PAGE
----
When eating Paleo, you get to eat large portions of protein, healthy fats such as avocado, olives and nuts, unlimited veggies and some fruit, all without worrying about counting a single calorie. You will undoubtedly lose weight and feel better without even thinking about it.
I’ve spent the last year really educating myself on Paleo and different natural ways to heal myself. One year ago, I had almost two feet of my intestines removed and for two years, have been giving myself an anti-inflammatory injection bi-weekly that has a longer list of negative side effects than it does benefits.
I don’t want to be on conventional medicine forever. I was curious how much FGCU students know about Paleo, so I asked around campus. Bridgite McCreary said that she’s been considering eating Paleo to try to be healthier.
“My mom, who is suffering from some medical conditions, has recently started eating Paleo and already seems pleased with the results,” McCreary said.
FGCU student Cameron Cole shared a story about a former middle school teacher of his who saved her own life by changing her eating habits.
“I’ve seen miracles happen with a simple change in diet,” Cole said. “(She) was diagnosed with lung cancer in a late stage, and the doctor expected her to only live for six months. But, by changing her diet, she is still alive and kicking several years later.”
All of the students I spoke to, except for one, didn’t know that one reason people turn to Paleo is to help heal chronic illnesses.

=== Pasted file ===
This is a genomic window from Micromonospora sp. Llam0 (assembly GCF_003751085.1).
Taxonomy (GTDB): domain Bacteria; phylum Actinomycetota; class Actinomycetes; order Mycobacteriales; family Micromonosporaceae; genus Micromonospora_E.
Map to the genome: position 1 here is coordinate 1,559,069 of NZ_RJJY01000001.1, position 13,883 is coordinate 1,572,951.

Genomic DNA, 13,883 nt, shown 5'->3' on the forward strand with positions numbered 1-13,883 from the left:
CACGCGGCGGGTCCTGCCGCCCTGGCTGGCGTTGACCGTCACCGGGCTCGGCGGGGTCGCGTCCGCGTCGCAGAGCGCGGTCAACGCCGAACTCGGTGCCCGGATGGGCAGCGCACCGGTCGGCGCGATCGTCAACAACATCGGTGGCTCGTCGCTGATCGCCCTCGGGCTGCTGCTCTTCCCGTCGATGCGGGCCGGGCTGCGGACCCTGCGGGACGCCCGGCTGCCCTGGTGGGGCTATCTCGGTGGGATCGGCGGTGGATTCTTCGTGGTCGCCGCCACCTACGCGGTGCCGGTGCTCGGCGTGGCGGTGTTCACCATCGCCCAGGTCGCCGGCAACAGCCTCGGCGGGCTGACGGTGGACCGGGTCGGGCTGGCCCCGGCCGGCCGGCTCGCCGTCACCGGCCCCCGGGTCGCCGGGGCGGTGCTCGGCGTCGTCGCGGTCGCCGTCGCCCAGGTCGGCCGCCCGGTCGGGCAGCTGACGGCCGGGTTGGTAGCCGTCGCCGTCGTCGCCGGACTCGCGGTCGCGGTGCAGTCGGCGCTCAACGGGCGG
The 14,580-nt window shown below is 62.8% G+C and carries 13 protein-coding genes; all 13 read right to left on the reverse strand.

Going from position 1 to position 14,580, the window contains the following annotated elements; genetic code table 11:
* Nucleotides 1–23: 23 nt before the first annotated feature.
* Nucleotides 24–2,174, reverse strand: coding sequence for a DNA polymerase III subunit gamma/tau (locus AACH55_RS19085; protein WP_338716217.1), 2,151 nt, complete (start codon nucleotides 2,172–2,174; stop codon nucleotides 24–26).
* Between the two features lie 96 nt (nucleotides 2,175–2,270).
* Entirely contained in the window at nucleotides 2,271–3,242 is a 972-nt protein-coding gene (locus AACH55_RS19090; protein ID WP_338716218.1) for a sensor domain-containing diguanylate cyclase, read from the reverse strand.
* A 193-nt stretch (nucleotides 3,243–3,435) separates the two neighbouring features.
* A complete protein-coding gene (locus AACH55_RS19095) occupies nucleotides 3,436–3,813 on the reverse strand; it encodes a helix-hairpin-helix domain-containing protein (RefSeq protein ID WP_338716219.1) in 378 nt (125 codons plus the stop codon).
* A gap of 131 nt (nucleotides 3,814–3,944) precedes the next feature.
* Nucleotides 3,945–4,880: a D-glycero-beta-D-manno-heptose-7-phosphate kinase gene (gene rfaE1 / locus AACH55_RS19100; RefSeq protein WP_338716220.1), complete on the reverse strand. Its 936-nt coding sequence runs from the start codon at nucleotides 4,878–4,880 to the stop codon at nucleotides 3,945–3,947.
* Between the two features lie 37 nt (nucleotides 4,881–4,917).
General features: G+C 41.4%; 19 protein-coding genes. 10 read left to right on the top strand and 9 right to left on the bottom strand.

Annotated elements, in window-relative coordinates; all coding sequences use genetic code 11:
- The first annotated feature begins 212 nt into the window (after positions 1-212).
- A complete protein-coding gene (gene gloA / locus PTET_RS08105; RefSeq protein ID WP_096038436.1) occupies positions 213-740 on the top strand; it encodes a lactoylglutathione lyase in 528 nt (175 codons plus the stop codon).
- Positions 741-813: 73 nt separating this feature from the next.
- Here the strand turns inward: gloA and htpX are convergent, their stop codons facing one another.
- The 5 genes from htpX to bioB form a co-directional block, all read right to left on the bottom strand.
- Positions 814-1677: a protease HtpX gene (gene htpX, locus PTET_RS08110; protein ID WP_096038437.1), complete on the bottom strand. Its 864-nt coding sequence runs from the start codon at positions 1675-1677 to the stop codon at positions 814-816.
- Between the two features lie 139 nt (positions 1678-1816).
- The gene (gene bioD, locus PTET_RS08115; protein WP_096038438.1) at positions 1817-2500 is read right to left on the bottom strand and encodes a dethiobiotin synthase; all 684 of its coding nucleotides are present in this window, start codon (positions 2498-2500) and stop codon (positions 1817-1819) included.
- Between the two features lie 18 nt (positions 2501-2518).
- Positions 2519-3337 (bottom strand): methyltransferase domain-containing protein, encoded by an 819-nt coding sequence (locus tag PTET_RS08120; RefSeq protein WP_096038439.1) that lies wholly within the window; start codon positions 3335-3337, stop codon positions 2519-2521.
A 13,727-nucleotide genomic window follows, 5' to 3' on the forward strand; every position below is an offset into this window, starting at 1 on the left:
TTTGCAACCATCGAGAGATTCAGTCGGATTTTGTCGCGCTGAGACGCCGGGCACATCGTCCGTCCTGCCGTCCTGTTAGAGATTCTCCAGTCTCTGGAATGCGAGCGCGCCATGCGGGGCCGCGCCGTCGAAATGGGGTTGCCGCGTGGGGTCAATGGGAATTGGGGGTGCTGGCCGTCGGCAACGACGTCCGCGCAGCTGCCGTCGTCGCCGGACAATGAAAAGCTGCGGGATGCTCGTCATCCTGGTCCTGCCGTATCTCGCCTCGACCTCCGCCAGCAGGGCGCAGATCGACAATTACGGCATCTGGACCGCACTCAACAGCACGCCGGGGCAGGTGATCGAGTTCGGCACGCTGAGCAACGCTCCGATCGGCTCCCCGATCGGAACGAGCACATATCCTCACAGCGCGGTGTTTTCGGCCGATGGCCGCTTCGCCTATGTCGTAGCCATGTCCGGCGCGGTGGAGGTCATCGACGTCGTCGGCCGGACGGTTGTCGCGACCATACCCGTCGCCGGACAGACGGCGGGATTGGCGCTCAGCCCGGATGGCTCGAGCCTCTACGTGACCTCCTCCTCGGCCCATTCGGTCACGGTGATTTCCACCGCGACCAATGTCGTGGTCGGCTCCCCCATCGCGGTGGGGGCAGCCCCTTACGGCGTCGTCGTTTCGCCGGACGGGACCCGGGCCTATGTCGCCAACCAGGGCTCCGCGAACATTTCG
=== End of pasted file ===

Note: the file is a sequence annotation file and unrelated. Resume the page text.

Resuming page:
In this day and age, where doctors turn to medication first, more people need to be made aware that simple changes in diet have the potential to heal them before medication does, without a laundry list of side effects.
FGCU student Caitlyn Mannherz has aspirations to be a naturopathic doctor. She has had many successes herself in practicing a Paleo diet, including completely healing an ovarian cyst and losing a lot of weight.
“Most chronic illness is caused by inflammation, and there are thousands of scientific publications proving this,” Mannherz said. “Inflammation is the body’s response mechanism in informing you that something is very wrong, and you need to pay attention. It is when we ignore this signal that disease is born.”
In November 2014, the Crohn’s and Colitis Foundation of America reported there are 1.6 million people in the U.S. suffering from irritable bowel disease, which is 200,000 more than were reported just three years before in 2011.
I want to be clear that committing to Paleo is far from easy. It takes a lot of discipline. I’ll go on month-long streaks where I eat 100 percent Paleo and feel incredible. Then, someone orders Carvel ice cream cake for a birthday, and I fall apart. But, every time I fall off the wagon, it doesn’t take long to remember why I did it in the first place, and I go back.
For so many years, I ignored all the signs that my body was unhappy with me: the fatigue, the irritability, the lack of focus. I attributed them all to normal stresses that we all go through. I wish someone had told me to put the energy drinks down, cut down on bagels and Pop Tarts and to focus on eating real, whole foods.
Sometimes, I wonder if I would be in a different position today. But, I can’t go back in time. All I can do is hope that with my newfound and ever-growing knowledge, one day, I’ll heal myself. If during this process I can help people avoid disease and feel better on a daily basis, I’ll chalk the whole thing up to a win.